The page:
Tavon Wilson Becoming Leader On Defense

Every member of the Fighting Illini defense seems to like the approach taught by new defensive coordinator Vic Koenning. It allows the players to be more aggressive. Starting cornerback Tavon Wilson likes that because it allows him to make plays. The defense needs more work, but Wilson likes the improved chemistry this spring.

Tavon Wilson has lettered two years as a cornerback. Despite having to learn new things, Wilson is enjoying Vic Koenning's defense.

"I love it. I see the quarterback more, break on the ball. We get to be better athletes than we got to be in the past. It gives you more chances to make plays."

He also thinks highly of Koenning, who is also his defensive back coach.

"I love Coach Koenning. He's very hard on me because he knows how good I can be. He pushes me every day. He pushes me to be a leader and to be the best player I can be. So I love Coach Koenning for that. Sometimes he makes me mad, but I know it's for the best that he's on me that way."

Koenning knows what he is doing according to Wilson.

"Coach Koenning puts us in a lot of great situations, but sometimes he wants us to be in bad situations. We can learn from not being in the best possible situations."

Illinois designates the cornerbacks as field corners and boundary corners. Wilson is a boundary corner. While there are similarities to the previous defense, there are also differences. The boundary has run support as one of its responsibilities.

"We do a lot of the same stuff we did in the past. I probably have more deep coverage than I did in the past. I sometimes fill 8 men in the box."

Wilson brags about the teamwork and unity of the defensive players.

"There's a lot more chemistry out there. Everybody is trusting the defense. Everybody knows where everybody's gonna be at. That helps a lot when you know where your safeties are gonna be at, where your defense is gonna be at. It helps you know what you can do and what you can't do."

Why is this different than last year?

"Everybody's just trusting the scheme more, trusting what the coaches are saying. They're just taking in more than in the past."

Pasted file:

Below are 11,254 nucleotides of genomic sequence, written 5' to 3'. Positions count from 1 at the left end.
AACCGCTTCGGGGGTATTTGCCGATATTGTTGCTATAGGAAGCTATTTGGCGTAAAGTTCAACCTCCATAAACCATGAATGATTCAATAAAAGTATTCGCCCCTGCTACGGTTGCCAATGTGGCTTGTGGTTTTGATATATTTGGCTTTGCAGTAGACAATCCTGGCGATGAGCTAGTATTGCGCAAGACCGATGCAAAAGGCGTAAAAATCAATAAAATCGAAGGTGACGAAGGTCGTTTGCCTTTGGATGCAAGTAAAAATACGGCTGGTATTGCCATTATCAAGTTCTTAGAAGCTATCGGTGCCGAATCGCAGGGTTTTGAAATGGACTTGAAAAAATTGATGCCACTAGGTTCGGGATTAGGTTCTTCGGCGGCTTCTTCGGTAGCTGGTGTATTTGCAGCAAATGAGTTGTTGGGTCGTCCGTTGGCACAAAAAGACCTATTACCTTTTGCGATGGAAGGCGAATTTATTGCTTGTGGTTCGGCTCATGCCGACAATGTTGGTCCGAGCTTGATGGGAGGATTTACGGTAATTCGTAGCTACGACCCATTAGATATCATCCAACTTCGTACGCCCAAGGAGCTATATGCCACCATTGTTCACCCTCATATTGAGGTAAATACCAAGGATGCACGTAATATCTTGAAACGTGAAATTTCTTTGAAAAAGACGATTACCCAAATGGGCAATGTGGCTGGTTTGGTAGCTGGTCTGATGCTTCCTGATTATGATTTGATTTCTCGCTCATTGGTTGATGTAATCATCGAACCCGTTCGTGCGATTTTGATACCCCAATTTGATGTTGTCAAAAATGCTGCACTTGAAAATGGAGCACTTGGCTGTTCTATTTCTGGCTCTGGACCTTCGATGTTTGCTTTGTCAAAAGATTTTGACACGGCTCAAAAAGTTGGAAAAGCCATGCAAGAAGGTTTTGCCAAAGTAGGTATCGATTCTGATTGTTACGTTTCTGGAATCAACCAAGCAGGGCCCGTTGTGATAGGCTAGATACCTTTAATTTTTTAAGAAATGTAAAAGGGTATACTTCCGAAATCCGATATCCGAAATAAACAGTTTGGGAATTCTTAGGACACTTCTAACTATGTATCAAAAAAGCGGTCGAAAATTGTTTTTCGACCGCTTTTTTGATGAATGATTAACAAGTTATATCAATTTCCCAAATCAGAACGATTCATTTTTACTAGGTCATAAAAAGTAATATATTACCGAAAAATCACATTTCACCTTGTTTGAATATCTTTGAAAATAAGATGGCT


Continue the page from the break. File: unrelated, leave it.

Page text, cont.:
Wilson says the bad memories from last year will not affect the team this year.

"Everybody's looking straight forward. Nobody's looking back. We're trying to get this program back where it's supposed to be. We can't do nothing about last year. Everybody's looking forward to this upcoming season. We're doing everything we can to get this program back on the map."

But don't the nightmares from games past come back to haunt you when you see them repeating?

"Sometimes in the red zone, when the offense makes a big play on us everybody says, 'Oh man, here we go again.' But we're getting past that more and more everyday. We're getting more comfortable and more confident. The closer it gets to the deadline, we're determined the offense can't score."

Wilson agrees his two previous years have given him more confidence, although his enthusiasm was tempered by having to do up-downs after mistakes in a scrimmage.

"Oh yeah, I feel a lot more confident even though I don't feel it right now. The more experience you get, the more confident you get out there. Sometimes I second guess myself, but now you see me taking more chances than I did in the past, to make more plays."

He is also accepting more of a leadership role.

"Yeah. Last year I wasn't talking very much, but I'm doing that a lot more now. I'm just trying to bring everybody along. We've got a lot of talent back there, they just haven't played as much. We're gonna be pretty good back there."

The defense doesn't always know what the Illini offense is doing because it is new also. Paul Petrino has made significant changes with the offense, but Wilson feels the defense is beginning to figure it out.

"It is more difficult because we're used to the zone reads like Coach (Mike) Locksley and Coach (Mike) Schultz ran. But now it's more of a downhill running style where we stretch teams. It's different, but we see it during the season so it's not real different."

The Illinois defense has been playing without two of their leaders this spring as Clay Nurse and Martez Wilson heal from offseason surgery. But they have been a big help to the defense, getting them fired up for scrimmages and helping them learn.

"That's Clay and Martez. They can't be out here right now, so those guys help us a lot from the sidelines. They bring more energy when somebody makes a big play. They're going around making sure everybody knows the calls. They help me out a lot, and they help the defensive line and linebackers out a lot too."

Wilson is taking on the persona of his defensive coordinator. Speaking after a major scrimmage to end the third week of spring practice, Wilson sounded like a coach when asked if it was the best effort by the defense this spring.

"Yeah, I felt like it was our best scrimmage. But we have a long way to go. We can't give up big plays. We've got to force turnovers, get more sacks, apply more pressure. We've got a long way to go on every position on defense."

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